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The DANK Haus German American Cultural Center welcomes a lost artifact of the 1893 Chicago World’s Fair that will be seen by the public for the first time in 32 years. On Friday, August 24th the DANK Haus will hold a reception at 7:00pm for the “Glory of Germania” tile mural that was created by a renowned porcelain manufacturer in Berlin in 1893 to represent Germany in the Palace of Applied Arts. The unusual history of the piece (often referred to as a mosaic) begins when the mosaic was donated to the Germania Club of Chicago at the end of the fair in 1893. The club displayed the mosaic on the sunset wall of their ballroom for 92 years before removing it a year before the club closed in 1985. All 1,057 tiles were taken down, wrapped in newspapers, and packed in 23 banker’s boxes. The tiles were then transferred to the attic of a senior living home in Forest Park where they remained for 32 years. Museum staff from the DANK Haus reached out to assist in assessing the tiles for damage and temporarily putting them on exhibit in the DANK Haus Scharpenberg Art Gallery. Just in time for the 125-year anniversary of the Chicago World’s Fair, visitors will have the chance to view this unique piece of Chicago history on August 24th from a viewing platform while enjoying refreshments. The keynote speaker for the evening will be Dr. Diane Dillon (Ph.D. Art History, Yale) – Director of Exhibitions and Major Projects at the Newberry Library – who will contextualize the piece within the many artistic exhibits presented at the Chicago World’s Fair. We will welcome Dr. Reinhard Andress (Loyola University) as well who will present historical material uncovered in the manufacturer's archive in Berlin. Visitors must register in advance. Registration information can be found on the DANK Haus website: dankhaus.com/Glory-of-Germania. All registrants will receive a free postcard print of the mosaic. Refreshments will be available for purchase.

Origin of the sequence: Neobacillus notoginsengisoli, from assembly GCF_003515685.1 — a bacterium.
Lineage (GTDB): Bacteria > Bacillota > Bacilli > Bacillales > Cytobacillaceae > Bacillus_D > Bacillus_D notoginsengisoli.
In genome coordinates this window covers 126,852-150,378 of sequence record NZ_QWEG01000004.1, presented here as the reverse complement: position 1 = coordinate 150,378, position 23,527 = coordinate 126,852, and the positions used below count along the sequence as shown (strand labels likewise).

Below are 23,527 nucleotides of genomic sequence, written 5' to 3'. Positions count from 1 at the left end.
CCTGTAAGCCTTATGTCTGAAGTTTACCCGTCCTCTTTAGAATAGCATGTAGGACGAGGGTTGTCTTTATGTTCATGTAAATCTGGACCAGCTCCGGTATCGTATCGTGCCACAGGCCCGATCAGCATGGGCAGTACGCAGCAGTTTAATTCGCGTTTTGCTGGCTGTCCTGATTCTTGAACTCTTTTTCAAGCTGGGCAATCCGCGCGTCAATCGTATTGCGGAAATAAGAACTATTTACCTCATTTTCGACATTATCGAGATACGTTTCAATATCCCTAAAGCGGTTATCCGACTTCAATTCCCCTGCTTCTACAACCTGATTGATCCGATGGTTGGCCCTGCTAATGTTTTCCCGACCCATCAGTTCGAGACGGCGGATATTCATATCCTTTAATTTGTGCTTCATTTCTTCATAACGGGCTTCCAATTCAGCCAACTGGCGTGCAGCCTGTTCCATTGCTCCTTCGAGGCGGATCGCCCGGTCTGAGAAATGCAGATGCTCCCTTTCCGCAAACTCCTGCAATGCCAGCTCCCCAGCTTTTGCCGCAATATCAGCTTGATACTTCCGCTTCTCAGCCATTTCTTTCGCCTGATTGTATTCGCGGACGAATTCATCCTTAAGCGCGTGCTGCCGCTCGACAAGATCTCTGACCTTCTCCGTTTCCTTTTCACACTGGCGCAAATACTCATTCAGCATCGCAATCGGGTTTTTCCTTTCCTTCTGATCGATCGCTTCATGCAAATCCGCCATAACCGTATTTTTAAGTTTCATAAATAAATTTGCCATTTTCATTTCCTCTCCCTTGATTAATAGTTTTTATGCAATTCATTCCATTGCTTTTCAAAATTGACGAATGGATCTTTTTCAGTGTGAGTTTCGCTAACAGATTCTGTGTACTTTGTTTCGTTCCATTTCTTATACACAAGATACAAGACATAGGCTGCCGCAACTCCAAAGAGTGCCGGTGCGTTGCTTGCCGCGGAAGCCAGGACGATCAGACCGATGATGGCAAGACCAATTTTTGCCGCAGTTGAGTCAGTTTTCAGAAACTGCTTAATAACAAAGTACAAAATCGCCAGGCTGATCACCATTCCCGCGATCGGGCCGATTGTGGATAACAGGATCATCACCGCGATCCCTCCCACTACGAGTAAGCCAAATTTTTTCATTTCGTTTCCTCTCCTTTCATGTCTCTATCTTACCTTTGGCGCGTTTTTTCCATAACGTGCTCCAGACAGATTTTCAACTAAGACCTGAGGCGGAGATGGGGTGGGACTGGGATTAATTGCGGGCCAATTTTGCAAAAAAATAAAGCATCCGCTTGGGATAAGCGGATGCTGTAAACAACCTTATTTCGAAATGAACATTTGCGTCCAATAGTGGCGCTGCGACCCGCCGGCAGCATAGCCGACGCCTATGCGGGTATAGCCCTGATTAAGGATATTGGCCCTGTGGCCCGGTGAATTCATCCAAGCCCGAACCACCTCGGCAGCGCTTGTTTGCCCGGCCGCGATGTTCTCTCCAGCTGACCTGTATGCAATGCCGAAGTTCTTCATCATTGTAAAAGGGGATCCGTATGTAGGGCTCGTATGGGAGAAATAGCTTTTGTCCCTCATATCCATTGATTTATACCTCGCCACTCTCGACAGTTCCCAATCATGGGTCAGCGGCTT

I am looking for a very specific NY State Pavilion brochure that mentions Andy Warhol's mural "The Thirteen Most Wanted Men" was, as I'm sure many of you are familiar, a mural depicting enlargements of NYPD “mug shots” that was commissioned for the exterior of Philip Johnson’s New York State Pavilion for the 1964 World’s Fair. In an article found in the Journal-American dated, April 15, 1964, titled "Mural is Something Yegg-stra," the authors mention a brochure for the NY State Pavilion. The article reads as follows: "The Pavilion's brochure explains more specifically that "the repeated images forma field a rectangle nearly coextensive with that of the canvas. It adds hopefully: 'Many artists have been against commerce and industry and society in general. This attitude seems too simple now, even naive. Warhol and many contemporary artists are interested in society as it is.' Frederic B. Vogel, director of special events of the New York State Commission on the World's Fair and the man who supposedly had final say on the mural was not immediately available for comment." I have been unable to locate a copy of this brochure, has anyone ever seen one or have one their collection?